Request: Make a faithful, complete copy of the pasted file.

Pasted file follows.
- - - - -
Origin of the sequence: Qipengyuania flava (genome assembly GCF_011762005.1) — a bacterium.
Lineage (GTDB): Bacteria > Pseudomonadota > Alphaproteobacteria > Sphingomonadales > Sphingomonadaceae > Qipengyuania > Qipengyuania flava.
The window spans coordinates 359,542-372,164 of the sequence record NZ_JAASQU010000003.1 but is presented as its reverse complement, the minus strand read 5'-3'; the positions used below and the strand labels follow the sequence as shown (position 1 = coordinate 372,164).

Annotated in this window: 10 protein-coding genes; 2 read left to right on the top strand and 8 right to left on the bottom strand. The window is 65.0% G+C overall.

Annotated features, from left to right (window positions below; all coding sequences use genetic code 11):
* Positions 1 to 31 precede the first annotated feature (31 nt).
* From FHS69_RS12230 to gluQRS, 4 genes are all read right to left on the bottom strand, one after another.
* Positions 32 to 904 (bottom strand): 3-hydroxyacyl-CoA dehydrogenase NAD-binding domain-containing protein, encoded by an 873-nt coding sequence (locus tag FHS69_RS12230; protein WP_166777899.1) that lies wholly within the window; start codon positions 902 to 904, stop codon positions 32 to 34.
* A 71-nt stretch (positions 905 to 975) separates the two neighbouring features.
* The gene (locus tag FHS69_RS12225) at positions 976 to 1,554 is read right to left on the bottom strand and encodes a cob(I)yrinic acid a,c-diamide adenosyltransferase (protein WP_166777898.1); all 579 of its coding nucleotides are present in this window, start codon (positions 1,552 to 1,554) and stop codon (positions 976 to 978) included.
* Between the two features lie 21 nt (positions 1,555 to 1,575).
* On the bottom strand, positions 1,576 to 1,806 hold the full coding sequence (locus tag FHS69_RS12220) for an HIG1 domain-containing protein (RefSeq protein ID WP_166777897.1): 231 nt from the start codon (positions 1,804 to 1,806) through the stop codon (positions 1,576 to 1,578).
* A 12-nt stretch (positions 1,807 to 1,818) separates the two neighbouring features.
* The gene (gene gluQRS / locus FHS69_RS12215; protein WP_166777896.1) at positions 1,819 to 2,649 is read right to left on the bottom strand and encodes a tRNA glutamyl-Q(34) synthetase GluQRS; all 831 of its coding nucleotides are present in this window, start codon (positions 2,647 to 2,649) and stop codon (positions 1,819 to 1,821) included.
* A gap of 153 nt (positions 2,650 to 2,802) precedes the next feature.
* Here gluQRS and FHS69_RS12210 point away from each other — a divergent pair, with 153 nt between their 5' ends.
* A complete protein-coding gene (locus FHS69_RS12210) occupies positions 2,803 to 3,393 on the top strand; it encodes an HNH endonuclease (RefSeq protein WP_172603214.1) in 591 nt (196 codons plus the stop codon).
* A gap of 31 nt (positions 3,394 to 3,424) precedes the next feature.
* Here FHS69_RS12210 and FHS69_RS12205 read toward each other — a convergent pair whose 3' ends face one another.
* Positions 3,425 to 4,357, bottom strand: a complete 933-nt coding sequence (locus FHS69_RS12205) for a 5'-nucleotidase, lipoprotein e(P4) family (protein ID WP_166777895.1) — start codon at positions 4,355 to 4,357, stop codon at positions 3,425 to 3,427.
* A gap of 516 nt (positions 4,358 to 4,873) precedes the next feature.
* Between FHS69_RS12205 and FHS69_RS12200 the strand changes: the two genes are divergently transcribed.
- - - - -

Origin of the sequence: Qipengyuania flava (genome assembly GCF_011762005.1) — a bacterium.
Lineage (GTDB): Bacteria > Pseudomonadota > Alphaproteobacteria > Sphingomonadales > Sphingomonadaceae > Qipengyuania > Qipengyuania flava.
The window spans coordinates 359,542-372,164 of the sequence record NZ_JAASQU010000003.1 but is presented as its reverse complement, the minus strand read 5'-3'; the positions used below and the strand labels follow the sequence as shown (position 1 = coordinate 372,164).

Annotated in this window: 10 protein-coding genes; 2 read left to right on the top strand and 8 right to left on the bottom strand. The window is 65.0% G+C overall.

Annotated features, from left to right (window positions below; all coding sequences use genetic code 11):
* Positions 1 to 31 precede the first annotated feature (31 nt).
* From FHS69_RS12230 to gluQRS, 4 genes are all read right to left on the bottom strand, one after another.
* Positions 32 to 904 (bottom strand): 3-hydroxyacyl-CoA dehydrogenase NAD-binding domain-containing protein, encoded by an 873-nt coding sequence (locus tag FHS69_RS12230; protein WP_166777899.1) that lies wholly within the window; start codon positions 902 to 904, stop codon positions 32 to 34.
* A 71-nt stretch (positions 905 to 975) separates the two neighbouring features.
* The gene (locus tag FHS69_RS12225) at positions 976 to 1,554 is read right to left on the bottom strand and encodes a cob(I)yrinic acid a,c-diamide adenosyltransferase (protein WP_166777898.1); all 579 of its coding nucleotides are present in this window, start codon (positions 1,552 to 1,554) and stop codon (positions 976 to 978) included.
* Between the two features lie 21 nt (positions 1,555 to 1,575).
* On the bottom strand, positions 1,576 to 1,806 hold the full coding sequence (locus tag FHS69_RS12220) for an HIG1 domain-containing protein (RefSeq protein ID WP_166777897.1): 231 nt from the start codon (positions 1,804 to 1,806) through the stop codon (positions 1,576 to 1,578).
* A 12-nt stretch (positions 1,807 to 1,818) separates the two neighbouring features.
* The gene (gene gluQRS / locus FHS69_RS12215; protein WP_166777896.1) at positions 1,819 to 2,649 is read right to left on the bottom strand and encodes a tRNA glutamyl-Q(34) synthetase GluQRS; all 831 of its coding nucleotides are present in this window, start codon (positions 2,647 to 2,649) and stop codon (positions 1,819 to 1,821) included.
* A gap of 153 nt (positions 2,650 to 2,802) precedes the next feature.
* Here gluQRS and FHS69_RS12210 point away from each other — a divergent pair, with 153 nt between their 5' ends.
* A complete protein-coding gene (locus FHS69_RS12210) occupies positions 2,803 to 3,393 on the top strand; it encodes an HNH endonuclease (RefSeq protein WP_172603214.1) in 591 nt (196 codons plus the stop codon).
* A gap of 31 nt (positions 3,394 to 3,424) precedes the next feature.
* Here FHS69_RS12210 and FHS69_RS12205 read toward each other — a convergent pair whose 3' ends face one another.
* Positions 3,425 to 4,357, bottom strand: a complete 933-nt coding sequence (locus FHS69_RS12205) for a 5'-nucleotidase, lipoprotein e(P4) family (protein ID WP_166777895.1) — start codon at positions 4,355 to 4,357, stop codon at positions 3,425 to 3,427.
* A gap of 516 nt (positions 4,358 to 4,873) precedes the next feature.
* Between FHS69_RS12205 and FHS69_RS12200 the strand changes: the two genes are divergently transcribed.